Mobile Carriers’ Unanswered Questions About Violation of Net Neutrality Principles Prompt Request for FCC Investigation from Sens. Markey, Blumenthal, Wyden

 

Washington (February 6, 2019) – In November 2018, Senators Edward J. Markey (D-Mass.), Richard Blumenthal (D-Conn.), and Ron Wyden (D-Ore.) wrote AT&T, Verizon, Sprint, and T-Mobile, asking them to respond to a study that showed possible net neutrality violations on their networks. Specifically, the study, which used data collected by the app “Wehe,” showed numerous instances of bandwidth throttling for certain video providers.

 

In response to the Senators’ letters, the four major mobile carriers denied Wehe’s findings that they selectively impair or degrade video streaming. Rather than acknowledge the apparent throttling of video apps, the carriers blamed the disruptions on consumers, network management, coverage, or limitations imposed by the content providers themselves. Those justifications, however, failed to explain why certain video providers such as Netflix and YouTube were experiencing bandwidth throttling, while others were not. A copy of the company responses can be found HERE.

 

In response, the Senators have written to the FCC to demand an investigation into the carriers’ throttling and inadequate disclosures to customers.

 

“In their responses, the mobile carriers frequently attempted to shift the burden onto consumers and hide their practices,” write Senators Markey, Blumenthal, and Wyden. “Lengthy terms and conditions or small text at the end of the webpages using broad terms should not be considered disclosure, nor are they the basis of effective consumer choice or control. The lack of clear and complete information that the carriers provided in response to congressional inquiries should prompt the Commission to investigate the carriers’ practices and determine if they violate existing transparency rules.”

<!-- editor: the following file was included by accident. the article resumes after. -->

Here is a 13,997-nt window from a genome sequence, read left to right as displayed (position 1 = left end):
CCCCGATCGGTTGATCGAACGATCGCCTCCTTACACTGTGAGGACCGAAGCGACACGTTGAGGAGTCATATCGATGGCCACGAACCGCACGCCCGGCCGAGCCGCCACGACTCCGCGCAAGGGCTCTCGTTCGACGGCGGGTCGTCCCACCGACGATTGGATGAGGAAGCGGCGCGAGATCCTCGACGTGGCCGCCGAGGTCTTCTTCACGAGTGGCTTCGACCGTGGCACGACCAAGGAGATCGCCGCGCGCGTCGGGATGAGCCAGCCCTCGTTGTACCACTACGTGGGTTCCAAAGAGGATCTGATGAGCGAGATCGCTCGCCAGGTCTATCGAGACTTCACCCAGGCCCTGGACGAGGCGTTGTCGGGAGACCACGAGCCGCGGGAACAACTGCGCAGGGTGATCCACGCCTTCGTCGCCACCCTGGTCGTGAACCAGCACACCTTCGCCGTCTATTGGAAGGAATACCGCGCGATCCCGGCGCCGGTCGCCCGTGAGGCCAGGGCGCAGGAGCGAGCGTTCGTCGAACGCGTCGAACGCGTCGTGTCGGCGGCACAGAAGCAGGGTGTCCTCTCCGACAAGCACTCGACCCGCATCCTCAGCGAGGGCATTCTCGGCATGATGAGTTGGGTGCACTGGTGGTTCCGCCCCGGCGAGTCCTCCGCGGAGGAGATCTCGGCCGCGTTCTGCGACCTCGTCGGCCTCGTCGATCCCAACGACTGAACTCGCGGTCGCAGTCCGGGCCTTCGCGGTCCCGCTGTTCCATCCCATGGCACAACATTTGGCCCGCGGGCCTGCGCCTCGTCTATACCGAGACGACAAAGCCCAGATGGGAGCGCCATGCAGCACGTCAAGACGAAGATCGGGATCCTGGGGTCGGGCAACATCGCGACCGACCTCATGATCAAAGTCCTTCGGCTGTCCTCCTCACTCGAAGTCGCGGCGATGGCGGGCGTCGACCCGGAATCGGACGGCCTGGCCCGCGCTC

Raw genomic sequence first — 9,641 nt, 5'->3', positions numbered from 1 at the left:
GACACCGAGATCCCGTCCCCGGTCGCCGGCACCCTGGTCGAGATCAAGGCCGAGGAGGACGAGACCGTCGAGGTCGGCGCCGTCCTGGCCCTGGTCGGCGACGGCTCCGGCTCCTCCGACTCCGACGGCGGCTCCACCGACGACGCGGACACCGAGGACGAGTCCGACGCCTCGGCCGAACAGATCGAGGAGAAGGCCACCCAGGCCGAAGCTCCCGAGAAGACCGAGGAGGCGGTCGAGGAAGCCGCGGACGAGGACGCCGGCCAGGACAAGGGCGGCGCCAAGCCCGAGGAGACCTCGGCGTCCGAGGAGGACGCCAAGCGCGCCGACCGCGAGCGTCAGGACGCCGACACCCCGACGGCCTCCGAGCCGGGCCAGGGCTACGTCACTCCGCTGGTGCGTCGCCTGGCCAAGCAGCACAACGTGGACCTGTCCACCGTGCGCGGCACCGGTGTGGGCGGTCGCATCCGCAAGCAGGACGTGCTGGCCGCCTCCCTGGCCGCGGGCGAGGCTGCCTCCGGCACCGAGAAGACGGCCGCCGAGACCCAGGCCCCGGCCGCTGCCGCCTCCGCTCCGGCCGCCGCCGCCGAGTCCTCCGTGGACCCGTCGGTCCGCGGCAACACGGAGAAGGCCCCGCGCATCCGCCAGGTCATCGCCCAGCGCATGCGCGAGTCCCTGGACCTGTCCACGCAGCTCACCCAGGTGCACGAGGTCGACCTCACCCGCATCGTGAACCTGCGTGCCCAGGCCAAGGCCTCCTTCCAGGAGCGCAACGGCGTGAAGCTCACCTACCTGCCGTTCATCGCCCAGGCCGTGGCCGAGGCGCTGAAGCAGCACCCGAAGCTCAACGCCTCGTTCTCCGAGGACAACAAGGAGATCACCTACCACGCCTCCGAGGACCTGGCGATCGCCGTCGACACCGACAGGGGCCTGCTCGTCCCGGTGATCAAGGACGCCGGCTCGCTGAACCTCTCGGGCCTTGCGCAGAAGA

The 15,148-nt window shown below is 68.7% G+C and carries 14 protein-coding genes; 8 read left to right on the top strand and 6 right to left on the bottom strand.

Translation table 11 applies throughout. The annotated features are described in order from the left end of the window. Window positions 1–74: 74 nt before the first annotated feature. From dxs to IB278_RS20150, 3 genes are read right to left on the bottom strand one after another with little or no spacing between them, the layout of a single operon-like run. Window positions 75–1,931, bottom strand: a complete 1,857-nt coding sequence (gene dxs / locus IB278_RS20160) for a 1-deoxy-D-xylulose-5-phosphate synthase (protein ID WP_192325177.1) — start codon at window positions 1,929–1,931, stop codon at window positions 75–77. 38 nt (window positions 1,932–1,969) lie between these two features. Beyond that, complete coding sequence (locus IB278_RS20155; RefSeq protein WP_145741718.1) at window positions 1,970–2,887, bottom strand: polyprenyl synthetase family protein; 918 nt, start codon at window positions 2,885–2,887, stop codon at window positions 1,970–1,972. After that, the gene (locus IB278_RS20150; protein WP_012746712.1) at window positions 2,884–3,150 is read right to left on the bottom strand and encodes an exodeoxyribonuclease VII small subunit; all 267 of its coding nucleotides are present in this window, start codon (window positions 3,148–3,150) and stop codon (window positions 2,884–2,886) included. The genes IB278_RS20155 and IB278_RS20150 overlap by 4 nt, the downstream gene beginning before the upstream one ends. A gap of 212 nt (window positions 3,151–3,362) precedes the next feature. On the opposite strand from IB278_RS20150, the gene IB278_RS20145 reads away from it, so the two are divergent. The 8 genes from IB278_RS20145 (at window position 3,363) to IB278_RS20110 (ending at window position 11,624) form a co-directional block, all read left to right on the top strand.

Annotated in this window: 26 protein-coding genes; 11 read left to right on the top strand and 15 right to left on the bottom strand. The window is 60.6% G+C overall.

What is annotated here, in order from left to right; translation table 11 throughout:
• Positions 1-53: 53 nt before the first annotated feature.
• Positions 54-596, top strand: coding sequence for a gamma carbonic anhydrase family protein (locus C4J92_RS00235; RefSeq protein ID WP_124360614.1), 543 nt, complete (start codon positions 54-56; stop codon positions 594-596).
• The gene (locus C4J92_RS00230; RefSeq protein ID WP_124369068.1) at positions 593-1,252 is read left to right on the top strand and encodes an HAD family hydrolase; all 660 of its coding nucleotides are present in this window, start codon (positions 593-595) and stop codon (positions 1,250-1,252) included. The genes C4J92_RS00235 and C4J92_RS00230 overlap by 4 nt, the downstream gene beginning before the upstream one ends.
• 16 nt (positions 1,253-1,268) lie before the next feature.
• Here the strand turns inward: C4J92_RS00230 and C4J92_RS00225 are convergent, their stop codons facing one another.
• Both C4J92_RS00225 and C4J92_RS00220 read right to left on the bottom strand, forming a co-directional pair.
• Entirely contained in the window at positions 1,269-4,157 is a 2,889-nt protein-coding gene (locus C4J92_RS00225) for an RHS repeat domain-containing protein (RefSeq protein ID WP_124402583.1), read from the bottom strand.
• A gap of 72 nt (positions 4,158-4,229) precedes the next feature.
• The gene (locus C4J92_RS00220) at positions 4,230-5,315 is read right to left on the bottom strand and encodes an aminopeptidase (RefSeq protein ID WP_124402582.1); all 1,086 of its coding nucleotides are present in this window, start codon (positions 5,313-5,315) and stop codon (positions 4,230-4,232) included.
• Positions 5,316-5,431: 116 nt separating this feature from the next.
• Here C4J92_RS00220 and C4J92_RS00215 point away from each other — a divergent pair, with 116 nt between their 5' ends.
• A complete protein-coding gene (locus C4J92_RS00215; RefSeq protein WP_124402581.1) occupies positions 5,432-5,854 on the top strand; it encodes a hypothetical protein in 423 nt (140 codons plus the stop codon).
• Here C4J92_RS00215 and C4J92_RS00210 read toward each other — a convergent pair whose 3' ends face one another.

A copy of the letter to the FCC can be found HERE.

 

Carriers, under the guise of “network management,” are purposefully degrading certain services. Several responses claim that their network management practices, which might impact video streaming, are provider-agnostic and simply apply to all detected video traffic:

  • T-Mobile writes that it “transmit[s] video content at rates optimized for the smaller screens of mobile devices,” but that “optimization on T-Mobile’s network is also content-agnostic, applying equally to all detected video streams.” 
  • Verizon too “optimizes” video, stating, “We also may optimize traffic by limiting the throughput speeds of video to result in the appropriate resolution video file being delivered to the customer.” Yet the company states, “While we manage our network reasonably, we do not make any distinction based on the content of the video or the source website. Additionally, we don’t distinguish between one video provider and another, and we don’t treat video differently based on, for example, whether it’s coming from Amazon vs. Netflix vs. Apple vs. YouTube.”

 

The goal of the FCC’s transparency rules is to empower customers to make informed choices regarding their internet access services. Although in 2017 the FCC repealed the 2015 Open Internet Order, a move strongly opposed by Senators Markey, Blumenthal, and Wyden, the Commission retained certain transparency rules. Those rules require mobile carriers to provide their customers with sufficient information to make an informed choice about the price and speed of their internet services. Without proper notice to each customer, these carriers are potentially in violation of the FCC’s transparency rules.

 

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